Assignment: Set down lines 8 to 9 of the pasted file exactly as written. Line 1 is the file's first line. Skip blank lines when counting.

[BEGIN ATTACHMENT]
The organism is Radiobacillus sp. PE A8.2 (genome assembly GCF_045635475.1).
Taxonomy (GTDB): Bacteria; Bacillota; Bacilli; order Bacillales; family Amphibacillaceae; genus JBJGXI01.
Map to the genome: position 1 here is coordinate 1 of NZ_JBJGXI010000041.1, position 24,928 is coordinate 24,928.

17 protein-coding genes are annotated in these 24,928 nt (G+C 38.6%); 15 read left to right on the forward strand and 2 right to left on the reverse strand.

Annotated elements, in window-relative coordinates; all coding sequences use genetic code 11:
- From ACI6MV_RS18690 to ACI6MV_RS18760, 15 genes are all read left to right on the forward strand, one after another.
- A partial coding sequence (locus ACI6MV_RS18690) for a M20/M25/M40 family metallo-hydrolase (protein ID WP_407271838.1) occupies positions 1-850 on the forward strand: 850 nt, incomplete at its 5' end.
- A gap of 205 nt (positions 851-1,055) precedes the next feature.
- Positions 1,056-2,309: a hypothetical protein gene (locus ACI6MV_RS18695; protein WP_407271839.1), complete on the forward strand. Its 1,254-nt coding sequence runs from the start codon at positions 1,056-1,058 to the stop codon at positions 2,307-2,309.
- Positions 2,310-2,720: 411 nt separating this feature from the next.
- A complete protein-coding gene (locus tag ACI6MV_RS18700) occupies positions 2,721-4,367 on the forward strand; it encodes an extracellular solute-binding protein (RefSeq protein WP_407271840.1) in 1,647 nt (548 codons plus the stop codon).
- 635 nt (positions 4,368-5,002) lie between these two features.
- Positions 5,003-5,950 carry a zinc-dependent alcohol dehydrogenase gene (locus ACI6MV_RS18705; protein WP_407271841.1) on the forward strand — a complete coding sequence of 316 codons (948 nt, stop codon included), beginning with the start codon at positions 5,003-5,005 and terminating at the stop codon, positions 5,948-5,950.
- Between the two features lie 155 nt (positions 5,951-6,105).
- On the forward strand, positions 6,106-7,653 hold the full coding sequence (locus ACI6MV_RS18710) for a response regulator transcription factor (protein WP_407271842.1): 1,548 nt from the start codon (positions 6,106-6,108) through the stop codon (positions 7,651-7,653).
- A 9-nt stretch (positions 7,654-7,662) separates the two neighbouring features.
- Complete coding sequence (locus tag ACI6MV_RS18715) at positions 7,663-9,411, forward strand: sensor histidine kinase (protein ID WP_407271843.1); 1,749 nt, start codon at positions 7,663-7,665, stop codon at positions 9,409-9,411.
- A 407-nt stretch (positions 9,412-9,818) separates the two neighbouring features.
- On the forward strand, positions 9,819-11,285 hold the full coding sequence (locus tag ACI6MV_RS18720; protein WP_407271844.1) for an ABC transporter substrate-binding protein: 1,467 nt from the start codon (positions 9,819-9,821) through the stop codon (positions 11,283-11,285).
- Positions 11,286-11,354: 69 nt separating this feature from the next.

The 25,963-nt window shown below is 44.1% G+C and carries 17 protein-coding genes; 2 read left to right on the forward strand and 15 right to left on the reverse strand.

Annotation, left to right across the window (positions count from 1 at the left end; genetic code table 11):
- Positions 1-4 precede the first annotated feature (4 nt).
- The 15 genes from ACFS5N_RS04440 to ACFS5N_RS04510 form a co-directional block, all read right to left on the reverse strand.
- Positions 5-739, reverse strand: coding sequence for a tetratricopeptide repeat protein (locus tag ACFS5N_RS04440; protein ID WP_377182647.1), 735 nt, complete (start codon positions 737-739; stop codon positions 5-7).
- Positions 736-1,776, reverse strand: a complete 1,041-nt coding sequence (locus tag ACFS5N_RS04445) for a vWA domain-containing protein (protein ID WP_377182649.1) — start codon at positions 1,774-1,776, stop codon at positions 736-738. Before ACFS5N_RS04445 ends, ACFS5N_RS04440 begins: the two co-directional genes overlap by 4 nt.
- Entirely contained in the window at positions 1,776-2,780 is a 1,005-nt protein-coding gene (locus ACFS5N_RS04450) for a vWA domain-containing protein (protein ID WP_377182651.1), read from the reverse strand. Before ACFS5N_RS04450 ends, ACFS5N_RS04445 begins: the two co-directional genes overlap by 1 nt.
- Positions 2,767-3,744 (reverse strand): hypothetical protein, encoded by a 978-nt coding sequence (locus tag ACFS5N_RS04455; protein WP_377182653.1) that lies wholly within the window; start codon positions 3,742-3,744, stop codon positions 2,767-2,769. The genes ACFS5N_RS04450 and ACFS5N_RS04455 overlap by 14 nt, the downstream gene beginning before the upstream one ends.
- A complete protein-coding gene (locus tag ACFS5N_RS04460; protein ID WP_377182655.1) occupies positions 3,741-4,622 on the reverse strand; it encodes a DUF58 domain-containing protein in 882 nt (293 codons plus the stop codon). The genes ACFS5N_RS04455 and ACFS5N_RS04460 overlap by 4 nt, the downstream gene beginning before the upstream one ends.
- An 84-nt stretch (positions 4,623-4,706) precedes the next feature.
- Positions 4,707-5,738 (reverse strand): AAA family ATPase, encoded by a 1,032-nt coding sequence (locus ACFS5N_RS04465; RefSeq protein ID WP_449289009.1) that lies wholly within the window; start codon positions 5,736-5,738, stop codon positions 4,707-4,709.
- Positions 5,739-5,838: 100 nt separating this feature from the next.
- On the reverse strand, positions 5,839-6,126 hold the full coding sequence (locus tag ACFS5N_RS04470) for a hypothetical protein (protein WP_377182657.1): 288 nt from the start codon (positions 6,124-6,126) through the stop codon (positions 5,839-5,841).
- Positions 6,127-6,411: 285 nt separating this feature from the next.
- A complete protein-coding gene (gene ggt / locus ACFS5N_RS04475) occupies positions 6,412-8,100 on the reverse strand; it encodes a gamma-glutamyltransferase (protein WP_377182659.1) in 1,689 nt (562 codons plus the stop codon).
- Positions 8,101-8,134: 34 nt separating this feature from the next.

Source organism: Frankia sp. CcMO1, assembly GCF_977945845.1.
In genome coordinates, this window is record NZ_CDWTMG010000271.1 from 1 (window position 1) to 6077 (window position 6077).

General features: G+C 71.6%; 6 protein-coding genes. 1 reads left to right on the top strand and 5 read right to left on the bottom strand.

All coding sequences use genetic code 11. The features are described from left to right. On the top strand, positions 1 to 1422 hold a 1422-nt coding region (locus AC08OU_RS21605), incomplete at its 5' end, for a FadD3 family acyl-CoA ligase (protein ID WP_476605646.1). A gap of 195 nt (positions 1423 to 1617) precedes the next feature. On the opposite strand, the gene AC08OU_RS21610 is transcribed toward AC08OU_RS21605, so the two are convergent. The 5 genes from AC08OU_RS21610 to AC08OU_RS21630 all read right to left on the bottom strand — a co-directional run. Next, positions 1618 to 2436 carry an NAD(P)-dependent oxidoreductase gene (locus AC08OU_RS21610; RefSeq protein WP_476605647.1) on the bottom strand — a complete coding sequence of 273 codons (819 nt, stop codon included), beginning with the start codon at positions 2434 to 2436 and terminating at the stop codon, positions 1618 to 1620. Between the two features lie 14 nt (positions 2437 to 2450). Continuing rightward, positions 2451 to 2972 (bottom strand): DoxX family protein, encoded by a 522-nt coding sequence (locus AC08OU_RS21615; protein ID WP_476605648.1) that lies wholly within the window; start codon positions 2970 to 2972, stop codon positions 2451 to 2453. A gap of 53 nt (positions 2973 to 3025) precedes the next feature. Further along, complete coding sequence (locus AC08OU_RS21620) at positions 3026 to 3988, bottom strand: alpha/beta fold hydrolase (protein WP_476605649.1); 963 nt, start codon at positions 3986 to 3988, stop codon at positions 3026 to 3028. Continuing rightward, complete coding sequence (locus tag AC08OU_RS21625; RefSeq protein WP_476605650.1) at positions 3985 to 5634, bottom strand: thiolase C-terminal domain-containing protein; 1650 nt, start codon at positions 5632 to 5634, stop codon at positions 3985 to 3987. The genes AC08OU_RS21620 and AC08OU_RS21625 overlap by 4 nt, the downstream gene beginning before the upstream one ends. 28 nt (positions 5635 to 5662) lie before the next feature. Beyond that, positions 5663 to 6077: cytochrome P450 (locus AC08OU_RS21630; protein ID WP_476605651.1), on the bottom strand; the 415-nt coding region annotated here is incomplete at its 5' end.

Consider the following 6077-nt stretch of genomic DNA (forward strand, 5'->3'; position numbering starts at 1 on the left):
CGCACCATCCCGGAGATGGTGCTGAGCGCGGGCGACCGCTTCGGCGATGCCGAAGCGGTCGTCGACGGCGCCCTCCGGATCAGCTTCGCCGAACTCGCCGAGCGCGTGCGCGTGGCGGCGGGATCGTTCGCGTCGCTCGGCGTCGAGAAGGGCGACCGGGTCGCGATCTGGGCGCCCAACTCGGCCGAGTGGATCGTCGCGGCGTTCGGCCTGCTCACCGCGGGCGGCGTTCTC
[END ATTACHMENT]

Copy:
- A gap of 205 nt (positions 851-1,055) precedes the next feature.
- Positions 1,056-2,309: a hypothetical protein gene (locus ACI6MV_RS18695; protein WP_407271839.1), complete on the forward strand. Its 1,254-nt coding sequence runs from the start codon at positions 1,056-1,058 to the stop codon at positions 2,307-2,309.